Sunday, May 31, 2020

Women's Waiting

"What happened to you, my lover?"


Three stories — presented as flashbacks and nested flashbacks — spun by a group of wives awaiting their husbands' arrival at the country house in which they're taking holiday: the peculiarly titled (at least in English) Women's Waiting [Kvinnors väntan, 1952], often translated as Waiting Women and once upon a somewhere released as Story of Women, based on a story by Gun Grut. (By 1952, Bergman's days of working from adaptations are numbered.)

(1) Rakel (Anita Björk), Eugen (Karl-Arne Holmsten), and Kaj (Jari Kulle).

(2) Marta (Maj-Britt Nilsson, who checks out her figure with satisfaction after leaving the gynecologist in Paris), the neighbor Martin (Birger Malmsten), whose older brother Fredrik is played by Gunnar Björnstrand in what I believe constitutes his premiere appearance in Bergman.

(3) Karin (Eva Dahlbeck) and Fredrik, trapped in a malfunctioning elevator, and forced by circumstances into intimate talk.

Fernanda Solórzano writes in her essay "In the Company of Women" (translated from the Spanish by Deborah Wassertzug) included in Criterion's Ingmar Bergman's Cinema: "To pass the time, each [wife] tells the others about a marital episode that revealed to her something about her husband and the nature of their relationship. [...] The conversations between [the women] reveal that they have considered the positive and negative aspects of their marriages — and decided to remain in them." That there's even the consideration of an option distinguishes the Swedish cinema of '52 from any American production of the same era. In the same volume, Bergman has the following to say, taken from a 1964 interview with Playboy: "Women used to interest me as subjects because they were so ridiculously treated and shown in movies. I simply showed them as they actually are — or at least closer to what they are than the silly representations of them in the movies of the thirties and forties. Any reasonably realistic treatment looked great by comparison with what was being done."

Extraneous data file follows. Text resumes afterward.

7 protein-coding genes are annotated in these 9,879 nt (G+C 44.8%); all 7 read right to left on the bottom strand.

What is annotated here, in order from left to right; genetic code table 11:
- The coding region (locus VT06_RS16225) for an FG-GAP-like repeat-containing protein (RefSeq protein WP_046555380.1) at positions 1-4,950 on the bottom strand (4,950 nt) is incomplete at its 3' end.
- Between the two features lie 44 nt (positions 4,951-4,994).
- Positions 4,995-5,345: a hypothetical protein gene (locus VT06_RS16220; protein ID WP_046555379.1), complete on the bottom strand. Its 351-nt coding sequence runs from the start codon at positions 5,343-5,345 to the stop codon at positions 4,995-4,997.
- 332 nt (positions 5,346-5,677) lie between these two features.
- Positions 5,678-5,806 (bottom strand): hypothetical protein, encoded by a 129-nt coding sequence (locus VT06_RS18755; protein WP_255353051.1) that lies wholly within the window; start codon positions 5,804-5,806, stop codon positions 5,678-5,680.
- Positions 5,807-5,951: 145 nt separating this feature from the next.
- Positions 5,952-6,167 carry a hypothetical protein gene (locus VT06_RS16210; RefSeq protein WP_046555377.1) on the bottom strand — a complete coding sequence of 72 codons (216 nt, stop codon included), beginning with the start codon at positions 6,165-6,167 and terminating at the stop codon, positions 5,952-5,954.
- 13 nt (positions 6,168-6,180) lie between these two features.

Other writing on Ingmar Bergman at Cinemasparagus:

Kris [Crisis, 1946]

Skepp till India Land [Ship to India, 1947]

Hamnstad [Port of Call, 1948]

Törst [Thirst, 1949]

Till glädje [To Joy, 1950]

Sommarlek [Summer Interlude, 1951]

Kvinnors väntan [Women's Waiting, 1952]


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